The 13th annual South Beach Wine and Food Festival kicks off today, and myriad Big Apple-based chefs aren’t passing up the opportunity to head to warmer temperatures for the four-day extravaganza of dinners, tastings, demos, and parties. SoBe is just one opportunity for chefs to partake in the food festival circuit, an industry subculture that continues to gain participants for its unique ability to connect food and beverage professionals in an otherwise impossible context. And while a year-round flurry of fests can monopolize a chef’s calendar nowadays, that wasn’t always the case.
“The idea of getting a group of chefs together to serve small plates of food, and maybe inviting wineries, was a very new concept back in the mid-’80s,” explains Gotham Bar and Grill (12 East 12th Street, 212-620-4020) executive chef Alfred Portale, whose festival experience began in 1987 when Wolfgang Puck invited him to cook at his Five Star Sensation festival in Cleveland alongside chefs Robert del Grande and Jasper White. “It was a tremendous experience, and really an honor, to be included in the club,” he notes.
That inclusion continues to carry big-time social perks among chefs today, while also setting the stage for sweet reunions. “Food festivals are sort of like culinary camp for adults,” explains Hill Country Barbecue (30 West 26th Street, 212-255-4544) and Hill Country Chicken (1123 Broadway, 212-257-6446) executive chef Elizabeth Karmel. “The best part about them is that you get to go, work hard, play hard, and see lots of people that you maybe only see once a year.” While Karmel participates in several festivals throughout the year, she is particularly fond of SoBe for its proximal activity quarters. “Because everyone is in from out of town and staying within the same couple of square miles, it really makes it a communal event,” she notes.
“What’s great about this festival is that it’s structured so perfectly in terms of timing,” explains Atera (77 Worth Street, 212-226-1444) executive chef Matt Lightner. “You want to have locals go to the fest, but you also want people from around the country to go. February in Miami is great in that you’ll be able to get a lot of different chefs from around the country there — and that makes for a good time.” This weekend will be Lightner’s first time at SoBe — and his first trip to Florida — and in addition to the events and desirable climate, he’s eager to feel the rush of excitement that can only be experienced through the exploration of new territory. “It’s that first 20-minute feeling that I get when I’m off a plane and in [a new city] — that’s what I’m looking forward to,” he says.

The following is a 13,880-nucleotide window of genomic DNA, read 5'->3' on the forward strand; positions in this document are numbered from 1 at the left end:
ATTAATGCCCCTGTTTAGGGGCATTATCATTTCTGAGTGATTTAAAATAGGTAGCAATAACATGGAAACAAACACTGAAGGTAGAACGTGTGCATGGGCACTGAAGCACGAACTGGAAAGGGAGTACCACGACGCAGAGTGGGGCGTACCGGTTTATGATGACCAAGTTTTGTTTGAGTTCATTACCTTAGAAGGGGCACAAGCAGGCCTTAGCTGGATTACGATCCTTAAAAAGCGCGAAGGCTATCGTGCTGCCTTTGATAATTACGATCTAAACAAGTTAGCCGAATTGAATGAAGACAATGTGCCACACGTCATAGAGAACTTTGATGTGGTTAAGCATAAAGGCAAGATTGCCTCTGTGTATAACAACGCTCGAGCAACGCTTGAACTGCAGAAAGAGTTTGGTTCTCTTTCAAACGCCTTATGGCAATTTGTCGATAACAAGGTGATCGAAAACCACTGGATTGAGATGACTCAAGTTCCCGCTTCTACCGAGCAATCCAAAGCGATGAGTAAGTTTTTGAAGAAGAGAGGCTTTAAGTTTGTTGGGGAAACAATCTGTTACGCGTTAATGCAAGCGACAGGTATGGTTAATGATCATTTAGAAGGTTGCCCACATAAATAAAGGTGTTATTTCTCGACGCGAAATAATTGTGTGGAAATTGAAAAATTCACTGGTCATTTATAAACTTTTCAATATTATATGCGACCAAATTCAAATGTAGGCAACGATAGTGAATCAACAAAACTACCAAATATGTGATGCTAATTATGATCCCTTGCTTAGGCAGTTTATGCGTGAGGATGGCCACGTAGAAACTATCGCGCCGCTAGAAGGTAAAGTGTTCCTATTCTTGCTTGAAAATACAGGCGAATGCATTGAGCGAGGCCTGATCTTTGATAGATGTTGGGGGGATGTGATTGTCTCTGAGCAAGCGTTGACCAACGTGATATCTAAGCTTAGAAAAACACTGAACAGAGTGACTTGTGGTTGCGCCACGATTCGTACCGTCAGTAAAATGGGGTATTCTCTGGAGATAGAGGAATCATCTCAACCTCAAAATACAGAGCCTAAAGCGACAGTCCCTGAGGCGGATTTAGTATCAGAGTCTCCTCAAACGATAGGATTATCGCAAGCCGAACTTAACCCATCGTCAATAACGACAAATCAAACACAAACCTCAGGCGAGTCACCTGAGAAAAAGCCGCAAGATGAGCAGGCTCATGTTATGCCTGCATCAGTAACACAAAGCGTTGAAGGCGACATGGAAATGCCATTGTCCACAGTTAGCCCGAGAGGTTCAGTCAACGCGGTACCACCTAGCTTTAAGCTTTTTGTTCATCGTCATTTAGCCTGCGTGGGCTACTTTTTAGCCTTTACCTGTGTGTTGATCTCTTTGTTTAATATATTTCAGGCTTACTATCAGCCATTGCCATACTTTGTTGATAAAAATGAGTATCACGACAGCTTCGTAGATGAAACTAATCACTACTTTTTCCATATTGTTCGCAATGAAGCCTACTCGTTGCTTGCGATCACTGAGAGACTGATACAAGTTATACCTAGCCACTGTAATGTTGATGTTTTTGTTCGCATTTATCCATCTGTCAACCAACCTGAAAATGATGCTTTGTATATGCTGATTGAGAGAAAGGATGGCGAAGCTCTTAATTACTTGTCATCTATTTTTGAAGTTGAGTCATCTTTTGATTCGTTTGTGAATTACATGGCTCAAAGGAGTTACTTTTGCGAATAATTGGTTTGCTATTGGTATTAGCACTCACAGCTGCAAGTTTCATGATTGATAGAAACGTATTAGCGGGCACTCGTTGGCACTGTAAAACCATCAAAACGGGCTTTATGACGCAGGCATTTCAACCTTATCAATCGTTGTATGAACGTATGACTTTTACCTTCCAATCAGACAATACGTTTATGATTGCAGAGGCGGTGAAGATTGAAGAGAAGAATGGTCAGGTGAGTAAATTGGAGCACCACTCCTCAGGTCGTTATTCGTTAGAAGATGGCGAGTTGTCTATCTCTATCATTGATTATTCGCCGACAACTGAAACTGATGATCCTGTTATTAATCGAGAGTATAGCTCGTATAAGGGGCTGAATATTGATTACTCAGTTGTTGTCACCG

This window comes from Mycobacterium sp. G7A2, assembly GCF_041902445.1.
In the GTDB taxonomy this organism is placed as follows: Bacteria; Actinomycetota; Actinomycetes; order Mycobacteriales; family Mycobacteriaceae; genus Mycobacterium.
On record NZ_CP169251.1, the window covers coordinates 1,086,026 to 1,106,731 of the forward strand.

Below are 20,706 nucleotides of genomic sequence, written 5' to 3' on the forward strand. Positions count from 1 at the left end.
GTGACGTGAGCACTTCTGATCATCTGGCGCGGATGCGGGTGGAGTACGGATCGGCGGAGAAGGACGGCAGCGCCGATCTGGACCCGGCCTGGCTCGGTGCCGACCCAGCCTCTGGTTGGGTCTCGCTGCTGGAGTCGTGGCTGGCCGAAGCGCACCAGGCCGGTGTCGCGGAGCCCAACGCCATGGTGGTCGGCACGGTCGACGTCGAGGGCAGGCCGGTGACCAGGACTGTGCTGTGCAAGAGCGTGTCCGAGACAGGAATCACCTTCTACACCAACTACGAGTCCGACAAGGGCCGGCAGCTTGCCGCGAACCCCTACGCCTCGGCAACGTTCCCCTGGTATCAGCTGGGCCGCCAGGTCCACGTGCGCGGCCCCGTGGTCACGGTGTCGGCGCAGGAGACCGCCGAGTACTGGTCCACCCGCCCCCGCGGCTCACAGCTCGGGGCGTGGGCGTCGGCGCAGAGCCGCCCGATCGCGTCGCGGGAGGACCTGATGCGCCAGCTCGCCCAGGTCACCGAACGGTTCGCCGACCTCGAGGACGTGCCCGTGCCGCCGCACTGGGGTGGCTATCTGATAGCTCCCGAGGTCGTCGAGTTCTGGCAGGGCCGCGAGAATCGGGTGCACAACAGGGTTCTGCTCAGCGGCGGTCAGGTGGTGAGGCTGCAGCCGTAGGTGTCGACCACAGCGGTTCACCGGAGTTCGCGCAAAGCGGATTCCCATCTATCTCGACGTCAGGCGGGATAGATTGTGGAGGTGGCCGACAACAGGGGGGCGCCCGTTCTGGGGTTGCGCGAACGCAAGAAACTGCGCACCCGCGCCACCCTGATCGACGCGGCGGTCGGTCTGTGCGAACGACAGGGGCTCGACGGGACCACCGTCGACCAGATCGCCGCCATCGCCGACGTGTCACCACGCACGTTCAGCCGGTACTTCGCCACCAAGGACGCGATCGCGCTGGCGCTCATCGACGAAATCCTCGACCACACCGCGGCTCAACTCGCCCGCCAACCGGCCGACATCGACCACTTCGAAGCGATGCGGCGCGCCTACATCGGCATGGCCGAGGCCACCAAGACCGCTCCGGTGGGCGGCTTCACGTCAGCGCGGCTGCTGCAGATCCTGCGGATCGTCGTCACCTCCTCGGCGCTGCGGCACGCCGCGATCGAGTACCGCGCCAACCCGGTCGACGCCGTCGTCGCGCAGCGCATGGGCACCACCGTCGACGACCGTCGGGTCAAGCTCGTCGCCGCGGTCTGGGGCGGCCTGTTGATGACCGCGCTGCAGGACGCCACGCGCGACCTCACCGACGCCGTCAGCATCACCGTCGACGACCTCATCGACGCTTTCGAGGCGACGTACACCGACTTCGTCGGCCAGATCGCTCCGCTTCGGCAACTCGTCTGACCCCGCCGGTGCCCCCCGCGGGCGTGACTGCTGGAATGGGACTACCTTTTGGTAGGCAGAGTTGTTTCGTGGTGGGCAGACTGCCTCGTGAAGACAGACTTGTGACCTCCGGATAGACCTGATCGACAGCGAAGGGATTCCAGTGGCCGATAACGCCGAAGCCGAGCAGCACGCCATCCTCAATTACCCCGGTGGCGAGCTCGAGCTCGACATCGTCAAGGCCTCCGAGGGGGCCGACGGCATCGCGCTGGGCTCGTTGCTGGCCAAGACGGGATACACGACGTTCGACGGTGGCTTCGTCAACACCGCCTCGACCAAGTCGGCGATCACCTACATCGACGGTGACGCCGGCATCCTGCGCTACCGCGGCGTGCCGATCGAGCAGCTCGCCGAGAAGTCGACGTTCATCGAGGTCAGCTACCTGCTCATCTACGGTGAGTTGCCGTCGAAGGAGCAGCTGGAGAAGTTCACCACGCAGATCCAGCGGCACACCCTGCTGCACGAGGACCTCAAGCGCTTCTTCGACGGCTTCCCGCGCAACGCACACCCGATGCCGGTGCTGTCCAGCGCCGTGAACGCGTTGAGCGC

It’s Matt Lightner’s first year at South Beach Wine and Food
It’s this glimpse into the bigger vibe of a city that began to draw Lightner to certain festivals. “You want it to be a cultural experience,” he explains. “If you really want to get the beautiful, coastal vibe of what goes on in [California,] Pebble Beach Food & Wine is perfect. And all of the local people [in Portland] make Feast Portland special.”
Benevolence is another big incentive for chefs to say “yes” to the fest. “Some type of charity must be involved for us to participate,” notes Portale, who especially enjoys the New York-based C-Cap Benefit, whose funds help to provide culinary career education and opportunities to at-risk youth, and the Citymeals-on-Wheels Chefs Tribute, which supports the organization’s meal delivery practices to the city’s homebound elderly.
Most of all, all food festivals share one large benefit: building community — especially for those who might be new to the circuit. “For a young chef starting out, it’s really beneficial because not only does it offer some sense of camaraderie, but the networking is actually very, very important,” says Portale, who always brings a handful of team members to festivals to expose them to the experience. “A lot of opportunities come up at these events. It’s really good for a young chef to be involved, to get his name out there, and to bolster his reputation.”
Lightner, whose festival career took off in 2010 after he was selected as Best New Chef by Food & Wine, agrees that the face time is invaluable. “It’s a good way to be a part of your own community,” he explains. “Sometimes we close the doors on ourselves, and we don’t get to see other people and shake hands with other chefs or guests. It’s fun to put ourselves out there.”
Experienced fest-goers like Karmel know that community building means chefs should go prepared: “There are a few things I always pack with me,” she says. “A lot of energy, a box of Emergen-C — and I always have my flask filled with whiskey. It’s a great way to celebrate with old friends, and to meet new ones.”